COURTLAND - What to do? The snow has melted and you get that craving to rev up your snowmobile and take it for a ride.
A trio of avid area snowmobilers have the solution - take the sleds to the water.
For more than 30 years, snowmobilers from across the upper midwest have been turning their winter past time into a summer passion.
Dan Hoffmann, of Sleepy Eye, has been involved in Snowmobile Watercross Racing since 2002.
The sport is called Snowmobile Watercross Racing and they are apart of the International Watercross Association.
Tired of seeing his sled sit all summer, Dan Hoffmann of Sleepy Eye got the itch to take his snowmobile on water in 2002. He hasn't looked back.
Hoffmann and friend saw some guys they knew racing their sleds on a pond near where he used to live. That was all he needed to see, later that day they put a sled together and he eventually entered a competition in Fredric, Wis. and he was hooked.
Last year his friend John Stadick of Courtland went to one of Hoffmann's races and got hooked.
"It looked like fun going to that one race," Stadick said. "So I went out and bought a watercross sled and decided I would try it this year."
Stadick had so much fun running on water he got his girlfriend, Rachel Vorwerk involved too.
"One day we were just hanging out and she said it looked like fun," Stadick said. "I said, 'if you want, I will let you try it.' She practiced once, she got her membership and she hasn't lost in the 600 drags with that sled."
Vorwerk is the top racer in the 600 drags so far this season.
There are four oval classes with stock and modified and a semipro and pro group. There is a big difference between the stock and the modified sleds according to Hoffmann.
"They have to have a stock body appearance," Hoffmann said. "Most of them look like production snowmobiles. But they do a lot of modifications, they make custom A arms to bring the skis in real tight and they will cut the running board down so there isn't much to stand on. They port the motors and custom build race pipes and do lightweight stuff to the chassis."
Maybe the most amazing thing about the modified snowmobiles is how little snow the machines actually see.
"There are snowmobiles on the circuit that haven't seen snow and will never see snow," Hoffmann said. "My stocker, since I bought it has never been on snow. It's a stock machine, and it probably never will go back to snow."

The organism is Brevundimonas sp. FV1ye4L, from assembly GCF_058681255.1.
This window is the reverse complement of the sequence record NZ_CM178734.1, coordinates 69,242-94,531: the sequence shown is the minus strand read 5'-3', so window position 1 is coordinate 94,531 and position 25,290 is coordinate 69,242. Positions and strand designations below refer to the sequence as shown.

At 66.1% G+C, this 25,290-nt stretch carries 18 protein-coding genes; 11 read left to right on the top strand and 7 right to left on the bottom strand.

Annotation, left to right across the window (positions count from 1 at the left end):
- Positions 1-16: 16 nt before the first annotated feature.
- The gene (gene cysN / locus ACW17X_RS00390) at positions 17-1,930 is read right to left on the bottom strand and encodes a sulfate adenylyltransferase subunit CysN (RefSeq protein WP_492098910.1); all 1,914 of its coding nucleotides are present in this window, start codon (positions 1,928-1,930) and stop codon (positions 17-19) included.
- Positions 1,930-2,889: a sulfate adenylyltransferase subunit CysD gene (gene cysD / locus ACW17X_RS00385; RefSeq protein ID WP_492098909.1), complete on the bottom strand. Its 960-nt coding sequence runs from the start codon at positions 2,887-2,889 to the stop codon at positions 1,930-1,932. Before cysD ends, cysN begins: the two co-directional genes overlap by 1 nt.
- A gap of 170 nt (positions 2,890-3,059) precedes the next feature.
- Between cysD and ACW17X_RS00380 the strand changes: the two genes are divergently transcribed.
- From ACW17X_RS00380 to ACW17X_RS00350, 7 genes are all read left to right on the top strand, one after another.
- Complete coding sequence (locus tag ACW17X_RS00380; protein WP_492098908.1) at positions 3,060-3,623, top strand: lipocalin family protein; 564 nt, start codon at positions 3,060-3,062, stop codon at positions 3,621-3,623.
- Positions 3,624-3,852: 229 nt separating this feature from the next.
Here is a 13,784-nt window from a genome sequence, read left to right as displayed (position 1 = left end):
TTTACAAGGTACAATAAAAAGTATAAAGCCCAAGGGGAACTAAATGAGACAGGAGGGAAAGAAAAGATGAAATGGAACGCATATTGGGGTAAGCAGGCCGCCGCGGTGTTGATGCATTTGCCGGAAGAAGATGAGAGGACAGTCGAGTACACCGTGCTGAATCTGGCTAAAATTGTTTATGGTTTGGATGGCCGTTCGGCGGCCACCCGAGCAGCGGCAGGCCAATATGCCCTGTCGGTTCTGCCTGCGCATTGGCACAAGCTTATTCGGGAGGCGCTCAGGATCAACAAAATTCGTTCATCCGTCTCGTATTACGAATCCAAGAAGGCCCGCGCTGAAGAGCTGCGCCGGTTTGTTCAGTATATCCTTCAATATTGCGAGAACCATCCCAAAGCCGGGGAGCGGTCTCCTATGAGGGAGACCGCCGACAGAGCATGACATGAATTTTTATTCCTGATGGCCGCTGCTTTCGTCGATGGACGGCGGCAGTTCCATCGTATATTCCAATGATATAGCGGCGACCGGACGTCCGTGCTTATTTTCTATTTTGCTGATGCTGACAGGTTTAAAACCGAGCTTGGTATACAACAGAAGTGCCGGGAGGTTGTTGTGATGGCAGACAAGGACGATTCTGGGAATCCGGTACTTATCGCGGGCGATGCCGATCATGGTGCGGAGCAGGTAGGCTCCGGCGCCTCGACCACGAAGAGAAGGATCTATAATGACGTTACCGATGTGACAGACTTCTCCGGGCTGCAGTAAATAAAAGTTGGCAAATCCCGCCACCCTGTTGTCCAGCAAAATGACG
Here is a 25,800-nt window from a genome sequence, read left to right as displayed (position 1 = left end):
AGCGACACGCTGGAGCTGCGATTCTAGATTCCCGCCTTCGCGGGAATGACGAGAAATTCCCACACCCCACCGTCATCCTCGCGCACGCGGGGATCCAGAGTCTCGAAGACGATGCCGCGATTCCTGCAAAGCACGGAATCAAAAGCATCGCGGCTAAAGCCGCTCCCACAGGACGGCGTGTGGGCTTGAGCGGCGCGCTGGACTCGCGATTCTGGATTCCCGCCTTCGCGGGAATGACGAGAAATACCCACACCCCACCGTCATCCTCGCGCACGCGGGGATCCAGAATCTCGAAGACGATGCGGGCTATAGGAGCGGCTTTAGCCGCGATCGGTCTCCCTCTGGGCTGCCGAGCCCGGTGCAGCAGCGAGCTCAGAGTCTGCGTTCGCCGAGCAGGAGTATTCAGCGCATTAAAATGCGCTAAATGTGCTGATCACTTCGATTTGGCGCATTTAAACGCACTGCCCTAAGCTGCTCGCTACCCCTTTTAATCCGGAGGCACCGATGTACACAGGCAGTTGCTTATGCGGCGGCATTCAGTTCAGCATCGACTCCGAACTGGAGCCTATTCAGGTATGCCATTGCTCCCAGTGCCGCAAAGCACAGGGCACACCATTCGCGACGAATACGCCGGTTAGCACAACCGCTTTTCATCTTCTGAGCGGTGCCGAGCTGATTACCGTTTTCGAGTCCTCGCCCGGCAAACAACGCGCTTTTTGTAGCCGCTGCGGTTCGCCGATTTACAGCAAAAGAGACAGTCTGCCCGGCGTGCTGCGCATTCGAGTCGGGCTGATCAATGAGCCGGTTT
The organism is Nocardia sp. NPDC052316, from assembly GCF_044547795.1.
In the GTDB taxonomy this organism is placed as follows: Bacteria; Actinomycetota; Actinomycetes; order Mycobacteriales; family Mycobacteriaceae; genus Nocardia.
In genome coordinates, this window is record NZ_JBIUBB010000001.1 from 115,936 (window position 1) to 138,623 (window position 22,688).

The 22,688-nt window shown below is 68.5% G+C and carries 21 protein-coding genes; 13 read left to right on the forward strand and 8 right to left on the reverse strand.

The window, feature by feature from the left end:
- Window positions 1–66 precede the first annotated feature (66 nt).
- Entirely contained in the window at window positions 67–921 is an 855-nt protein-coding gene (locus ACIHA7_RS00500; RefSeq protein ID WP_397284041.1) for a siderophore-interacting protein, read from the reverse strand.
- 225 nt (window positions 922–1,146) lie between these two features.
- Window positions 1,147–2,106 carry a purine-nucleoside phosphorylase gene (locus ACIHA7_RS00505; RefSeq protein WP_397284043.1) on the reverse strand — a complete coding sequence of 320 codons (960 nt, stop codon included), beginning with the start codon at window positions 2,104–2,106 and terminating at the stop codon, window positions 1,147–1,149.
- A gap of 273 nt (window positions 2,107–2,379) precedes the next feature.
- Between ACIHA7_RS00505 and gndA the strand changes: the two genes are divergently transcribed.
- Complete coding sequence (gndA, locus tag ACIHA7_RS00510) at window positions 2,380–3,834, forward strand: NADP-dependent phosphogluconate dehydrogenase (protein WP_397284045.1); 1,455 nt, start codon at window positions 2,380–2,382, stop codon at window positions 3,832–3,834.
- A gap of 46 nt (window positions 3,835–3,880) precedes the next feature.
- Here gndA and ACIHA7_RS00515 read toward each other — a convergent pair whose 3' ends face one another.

Hoffmann has three sleds, one for snow only, one that will never see snow and another that he has alternated back and forth.
"My mod sled, I actually switched it back over and took it out last year," he said. "But I don't think I will do that again this year. It's a lot of work. I don't know if there are many stock guys that switch their sleds over in the winter, there are a few that do. I did one year and it took me half the year to get it back together. Then came spring and I had to take it back apart again."
The first Watercross competition was in Grantsburg, Wis. in 1977. The first race was simply held to see who could make it from the island on Memory Lake in Grantsburg to the shore some 300 feet away. Most didn't make it, but the winner was able to go 500 feet. In the years that followed, racers became more skilled and the machines they were riding became more powerful.
There are a few things that make the snowmobile on water different. To ride on water the sled needs to be much lighter. First the seat is removed, then the bulky gas tank is replaced by a tank as small as 1 1/2 gallons. Hoffmann and Stadick use a plastic gas can as their tank.
Other modifications need to be made to the sled as well. Gaps in the belly pan, bulkhead and tunnel need to be filled. The oil injection tank needs to be removed and replaced by premixing the oil and gas. This also keeps things lighter but more importantly, it is environmentally friendlier. After all the chances of the sled sinking in the water is still pretty good.
The most important changes made to the snowmobile is the addition of 20-foot plus length of rope, a buoy and a life jacket.
The buoy connects to the rope so when the sled does sink it can be easily found. The life jacket is for the rider to stay above the water.
Obviously riders tinker with their machines and make other modifications but this is where most of the changeover starts.
No matter how good you are, the chances are you are going to sink the sled. Both Hoffmann and Stadick sunk theirs at least once last weekend in Frederic.
"It depends on how you go down," Hoffmann said. "This week I was trailing this guy and it got so choppy and I come pounding through there,
my sled started to stand up and I couldn't get it to plane out. The water was about up to my knees and if you don't got forward momentum, it ain't going to go. You have to have forward momentum to keep it going at that point I was like, 'I can't make her go any more, there is nothing I can do.' So I pulled [the tether chord to shut off the engine] and went down."
When a racer goes down, the race continues under a caution. The downed racer is supposed to stay where he is at and they just race around him.
"You are sitting there and bobbing in the water with waves washing up to your nose," Hoffmann said, "for a guy that can't swim, it's not very cool."
When the race is done, a pontoon comes out and picks up the driver. There is a winch on the front of the pontoon that hoists the sled out of the water as well.
The season isn't very long with the first race the weekend of June 6 in Moose Lake. Last week they raced in Frederic, Wis.
Vorwerk won the 600 drags, Stadick was third in the semipro stock and Hoffmann finished fifth in the prostock.
The next race is June 27 and 28 in Ely, on July 17 they go to Grantsburg and the season ends at Wasua, Wis. at the end of August.